“As we climbed aboard a fire truck for the traditional ride downtown, followed by a caravan of our fans cheering for their ‘bad, bad Tigers,’ we had a strange feeling about the trip. And when we got to Monument Circle, we didn’t stop and get off and join our fans in celebration. There would be no downtown celebration. Instead, Mayor Alex Clark read a brief tribute, we took another lap around the circle, and then our parade was redirected to Northwestern Park in the black section near Attucks, where 25,000 people celebrated around a huge bonfire.
“That’s when it hit me. It seemed like it was OK for us to win for the city, and bring pride to the general population, but we were still considered second-class citizens. I hung around for a while, but I wasn’t really in much of a mood to celebrate, so I went home.
“Soon enough, we learned that city officials had (decided) before the finals … that there would be no celebrating downtown. Merchants and city officials were concerned that if our ‘colored’ fans were permitted to celebrate at Monument Circle, they would riot, loot and destroy businesses, shoot out the streetlights, and engage in all other sorts of unspeakable mischief.
“Once we learned what the city fathers had done to us, I was furious. To this day, I cannot forget the pain of being rejected in my own hometown. Our Attucks championship teams have since been celebrated many times, but there’s no way to bring back the innocent excitement our group of deserving black teenagers – who had earned the traditional celebration – was looking forward to at that point in time.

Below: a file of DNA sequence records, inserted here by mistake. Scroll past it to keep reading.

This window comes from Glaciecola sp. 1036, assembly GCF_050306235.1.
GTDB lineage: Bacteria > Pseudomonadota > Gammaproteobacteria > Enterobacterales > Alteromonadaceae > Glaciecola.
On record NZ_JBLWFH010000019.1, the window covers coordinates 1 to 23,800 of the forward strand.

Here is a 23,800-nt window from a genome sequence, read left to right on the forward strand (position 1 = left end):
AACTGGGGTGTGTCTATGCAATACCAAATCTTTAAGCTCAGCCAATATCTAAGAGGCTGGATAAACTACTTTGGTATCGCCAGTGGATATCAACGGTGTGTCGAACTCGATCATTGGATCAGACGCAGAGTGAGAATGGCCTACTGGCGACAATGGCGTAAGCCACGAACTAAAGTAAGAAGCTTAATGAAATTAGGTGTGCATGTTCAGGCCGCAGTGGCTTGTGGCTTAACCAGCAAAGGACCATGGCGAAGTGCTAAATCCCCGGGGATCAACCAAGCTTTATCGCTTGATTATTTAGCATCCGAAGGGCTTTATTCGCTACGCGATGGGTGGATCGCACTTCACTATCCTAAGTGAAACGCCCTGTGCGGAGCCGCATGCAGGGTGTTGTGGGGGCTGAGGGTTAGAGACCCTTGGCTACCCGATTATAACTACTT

“The following year, when we won our second consecutive state championship, capping off an undefeated season and a record 45-game winning streak, I refused to take part in another bogus, second-class celebration, and just went home after the game. It was obvious that if basketball’s popularity discouraged racial discrimination, the public at large still had not gotten the memo. Athletic excellence might change attitudes on a personal and cultural level, but it could not, by itself, end institutionalized segregation and discrimination.” 1
Indianapolis has made attempts since 1956 to atone for its wrongful slight of Attucks’ two title teams, but I don’t know if a formal public apology has ever been made. Robertson and his nine surviving teammates from the 1955-56 Attucks teams were honored on May 23, 2015, as Grand Marshals of the Indianapolis 500 Festival parade and were celebrated in a manner denied to them sixty years prior.